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Ann Nutr Metab. 1997;41(1):45-51.

Bile acid metabolism by colonic bacteria in continuous culture: effects of starch and pH.

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Department of Medicine, University of W├╝rzburg, Germany.


Secondary bile acids (BA) have been shown to be involved as a promoting agent in the adenoma-carcinoma sequence of colorectal cancer. In previous studies, fermentation of starch has been shown to inhibit the degradation of primary to secondary BA by the colonic microflora. This study was designed to investigate BA metabolism in continuous cultures of mixed fecal bacteria to get further insights into the mechanisms of this inhibition. Fermentation vessels were fed with media containing cholic (0.6 g/l) and chenodeoxycholic acid (0.4 g/l). Cultures were either starch-free or enriched with starch (10 g/l). pH was controlled and adjusted to 7.0 or 6.0. Total culture duration was 28 days and concentrations of BA, short-chain fatty acids (SCFA), and starch were measured periodically. At pH 6, significantly more primary BA remained in the media and less secondary BA were produced. Total BA concentrations were lower at pH7. SCFA concentrations were higher in the vessels supplemented with starch. Starch was completely fermented and not present in significant amounts in any fermentation vial after the first week. These data indicate that bacterial breakdown of primary to secondary BA is inhibited when starch is simultaneously fermented. This effect can be explained by the reduction of pH resulting from SCFA production. Considering these findings, resistant starch which escapes assimilation in the small bowel may be a protective factor against colorectal cancer.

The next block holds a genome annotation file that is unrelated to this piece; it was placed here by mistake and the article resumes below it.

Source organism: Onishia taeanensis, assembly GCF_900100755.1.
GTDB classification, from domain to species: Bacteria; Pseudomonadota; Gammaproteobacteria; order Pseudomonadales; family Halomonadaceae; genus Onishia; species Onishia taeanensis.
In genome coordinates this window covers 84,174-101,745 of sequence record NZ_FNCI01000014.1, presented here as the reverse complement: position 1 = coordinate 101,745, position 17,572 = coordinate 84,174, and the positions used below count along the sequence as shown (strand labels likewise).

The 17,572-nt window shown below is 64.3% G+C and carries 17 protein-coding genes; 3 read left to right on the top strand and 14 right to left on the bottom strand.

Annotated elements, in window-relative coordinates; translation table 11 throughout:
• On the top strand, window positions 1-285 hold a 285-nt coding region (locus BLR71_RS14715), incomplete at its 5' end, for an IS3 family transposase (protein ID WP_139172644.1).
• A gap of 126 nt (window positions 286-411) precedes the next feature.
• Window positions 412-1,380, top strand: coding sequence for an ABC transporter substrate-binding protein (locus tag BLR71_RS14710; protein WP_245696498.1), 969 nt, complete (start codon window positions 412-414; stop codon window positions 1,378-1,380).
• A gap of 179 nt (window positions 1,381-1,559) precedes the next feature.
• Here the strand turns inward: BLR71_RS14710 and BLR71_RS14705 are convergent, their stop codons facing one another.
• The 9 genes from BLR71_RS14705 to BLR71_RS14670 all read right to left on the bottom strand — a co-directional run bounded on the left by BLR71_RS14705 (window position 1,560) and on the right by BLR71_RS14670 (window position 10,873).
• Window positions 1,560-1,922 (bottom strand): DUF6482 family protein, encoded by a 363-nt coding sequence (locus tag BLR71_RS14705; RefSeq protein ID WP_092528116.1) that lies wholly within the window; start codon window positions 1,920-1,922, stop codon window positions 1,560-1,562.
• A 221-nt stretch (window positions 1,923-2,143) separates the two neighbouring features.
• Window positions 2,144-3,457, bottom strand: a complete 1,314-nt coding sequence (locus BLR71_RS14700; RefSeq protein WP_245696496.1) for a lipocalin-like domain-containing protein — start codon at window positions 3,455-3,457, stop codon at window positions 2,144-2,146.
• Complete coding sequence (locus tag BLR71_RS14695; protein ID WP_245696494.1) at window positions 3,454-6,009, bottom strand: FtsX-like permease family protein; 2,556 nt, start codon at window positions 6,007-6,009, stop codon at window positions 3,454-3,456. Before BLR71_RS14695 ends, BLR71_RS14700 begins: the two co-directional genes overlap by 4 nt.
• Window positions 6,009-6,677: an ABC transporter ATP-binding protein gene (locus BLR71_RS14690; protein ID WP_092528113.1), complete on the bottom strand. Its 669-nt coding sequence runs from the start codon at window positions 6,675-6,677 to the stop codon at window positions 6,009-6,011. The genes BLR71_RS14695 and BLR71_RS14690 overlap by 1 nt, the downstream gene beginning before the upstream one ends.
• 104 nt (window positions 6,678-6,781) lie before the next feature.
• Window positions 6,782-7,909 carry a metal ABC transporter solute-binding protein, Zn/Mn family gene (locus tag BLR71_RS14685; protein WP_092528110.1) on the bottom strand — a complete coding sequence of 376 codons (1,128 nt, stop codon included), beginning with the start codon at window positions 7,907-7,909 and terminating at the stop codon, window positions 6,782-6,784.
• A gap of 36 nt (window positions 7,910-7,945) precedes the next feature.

[Indexed for MEDLINE]

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